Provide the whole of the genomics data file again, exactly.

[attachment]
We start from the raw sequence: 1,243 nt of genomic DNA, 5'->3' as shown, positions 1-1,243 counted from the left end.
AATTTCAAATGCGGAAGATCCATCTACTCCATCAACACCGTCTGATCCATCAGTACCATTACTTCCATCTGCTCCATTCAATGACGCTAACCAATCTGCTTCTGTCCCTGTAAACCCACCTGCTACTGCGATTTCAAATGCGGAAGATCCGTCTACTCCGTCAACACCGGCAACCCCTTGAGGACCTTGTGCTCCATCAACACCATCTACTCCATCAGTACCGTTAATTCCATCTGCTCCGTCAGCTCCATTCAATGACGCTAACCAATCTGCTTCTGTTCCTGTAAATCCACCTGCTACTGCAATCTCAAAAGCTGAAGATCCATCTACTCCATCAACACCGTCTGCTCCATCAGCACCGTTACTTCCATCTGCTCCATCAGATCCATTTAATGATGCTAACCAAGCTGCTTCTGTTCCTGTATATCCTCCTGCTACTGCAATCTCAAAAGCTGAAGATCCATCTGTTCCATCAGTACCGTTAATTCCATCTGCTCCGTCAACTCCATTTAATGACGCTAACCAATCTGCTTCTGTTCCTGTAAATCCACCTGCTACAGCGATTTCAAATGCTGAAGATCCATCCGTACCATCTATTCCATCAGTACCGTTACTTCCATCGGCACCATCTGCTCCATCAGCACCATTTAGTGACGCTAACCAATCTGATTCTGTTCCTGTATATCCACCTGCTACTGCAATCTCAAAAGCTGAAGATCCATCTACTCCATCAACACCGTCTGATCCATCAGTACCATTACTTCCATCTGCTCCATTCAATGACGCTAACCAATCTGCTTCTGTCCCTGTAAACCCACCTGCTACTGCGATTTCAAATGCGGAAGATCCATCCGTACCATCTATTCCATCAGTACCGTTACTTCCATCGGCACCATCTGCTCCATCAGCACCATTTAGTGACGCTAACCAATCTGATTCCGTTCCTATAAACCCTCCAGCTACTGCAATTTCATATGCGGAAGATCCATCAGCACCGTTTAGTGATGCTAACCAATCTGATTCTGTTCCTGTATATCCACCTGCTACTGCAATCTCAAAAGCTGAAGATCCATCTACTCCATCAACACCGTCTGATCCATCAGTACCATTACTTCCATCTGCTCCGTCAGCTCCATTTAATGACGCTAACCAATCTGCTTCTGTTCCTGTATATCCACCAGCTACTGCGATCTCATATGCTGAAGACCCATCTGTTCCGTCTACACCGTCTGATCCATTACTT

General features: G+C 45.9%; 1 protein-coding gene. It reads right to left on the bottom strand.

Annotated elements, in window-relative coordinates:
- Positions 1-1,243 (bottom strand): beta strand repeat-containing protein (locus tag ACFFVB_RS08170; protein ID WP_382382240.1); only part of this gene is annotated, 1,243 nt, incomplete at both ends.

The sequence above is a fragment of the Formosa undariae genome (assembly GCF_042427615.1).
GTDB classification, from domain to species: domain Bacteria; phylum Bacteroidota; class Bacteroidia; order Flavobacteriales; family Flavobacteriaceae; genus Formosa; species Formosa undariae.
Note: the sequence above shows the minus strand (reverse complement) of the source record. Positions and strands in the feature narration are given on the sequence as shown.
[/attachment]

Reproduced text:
We start from the raw sequence: 1,243 nt of genomic DNA, 5'->3' as shown, positions 1-1,243 counted from the left end.
AATTTCAAATGCGGAAGATCCATCTACTCCATCAACACCGTCTGATCCATCAGTACCATTACTTCCATCTGCTCCATTCAATGACGCTAACCAATCTGCTTCTGTCCCTGTAAACCCACCTGCTACTGCGATTTCAAATGCGGAAGATCCGTCTACTCCGTCAACACCGGCAACCCCTTGAGGACCTTGTGCTCCATCAACACCATCTACTCCATCAGTACCGTTAATTCCATCTGCTCCGTCAGCTCCATTCAATGACGCTAACCAATCTGCTTCTGTTCCTGTAAATCCACCTGCTACTGCAATCTCAAAAGCTGAAGATCCATCTACTCCATCAACACCGTCTGCTCCATCAGCACCGTTACTTCCATCTGCTCCATCAGATCCATTTAATGATGCTAACCAAGCTGCTTCTGTTCCTGTATATCCTCCTGCTACTGCAATCTCAAAAGCTGAAGATCCATCTGTTCCATCAGTACCGTTAATTCCATCTGCTCCGTCAACTCCATTTAATGACGCTAACCAATCTGCTTCTGTTCCTGTAAATCCACCTGCTACAGCGATTTCAAATGCTGAAGATCCATCCGTACCATCTATTCCATCAGTACCGTTACTTCCATCGGCACCATCTGCTCCATCAGCACCATTTAGTGACGCTAACCAATCTGATTCTGTTCCTGTATATCCACCTGCTACTGCAATCTCAAAAGCTGAAGATCCATCTACTCCATCAACACCGTCTGATCCATCAGTACCATTACTTCCATCTGCTCCATTCAATGACGCTAACCAATCTGCTTCTGTCCCTGTAAACCCACCTGCTACTGCGATTTCAAATGCGGAAGATCCATCCGTACCATCTATTCCATCAGTACCGTTACTTCCATCGGCACCATCTGCTCCATCAGCACCATTTAGTGACGCTAACCAATCTGATTCCGTTCCTATAAACCCTCCAGCTACTGCAATTTCATATGCGGAAGATCCATCAGCACCGTTTAGTGATGCTAACCAATCTGATTCTGTTCCTGTATATCCACCTGCTACTGCAATCTCAAAAGCTGAAGATCCATCTACTCCATCAACACCGTCTGATCCATCAGTACCATTACTTCCATCTGCTCCGTCAGCTCCATTTAATGACGCTAACCAATCTGCTTCTGTTCCTGTATATCCACCAGCTACTGCGATCTCATATGCTGAAGACCCATCTGTTCCGTCTACACCGTCTGATCCATTACTT

General features: G+C 45.9%; 1 protein-coding gene. It reads right to left on the bottom strand.

Annotated elements, in window-relative coordinates:
- Positions 1-1,243 (bottom strand): beta strand repeat-containing protein (locus tag ACFFVB_RS08170; protein ID WP_382382240.1); only part of this gene is annotated, 1,243 nt, incomplete at both ends.

The sequence above is a fragment of the Formosa undariae genome (assembly GCF_042427615.1).
GTDB classification, from domain to species: domain Bacteria; phylum Bacteroidota; class Bacteroidia; order Flavobacteriales; family Flavobacteriaceae; genus Formosa; species Formosa undariae.
Note: the sequence above shows the minus strand (reverse complement) of the source record. Positions and strands in the feature narration are given on the sequence as shown.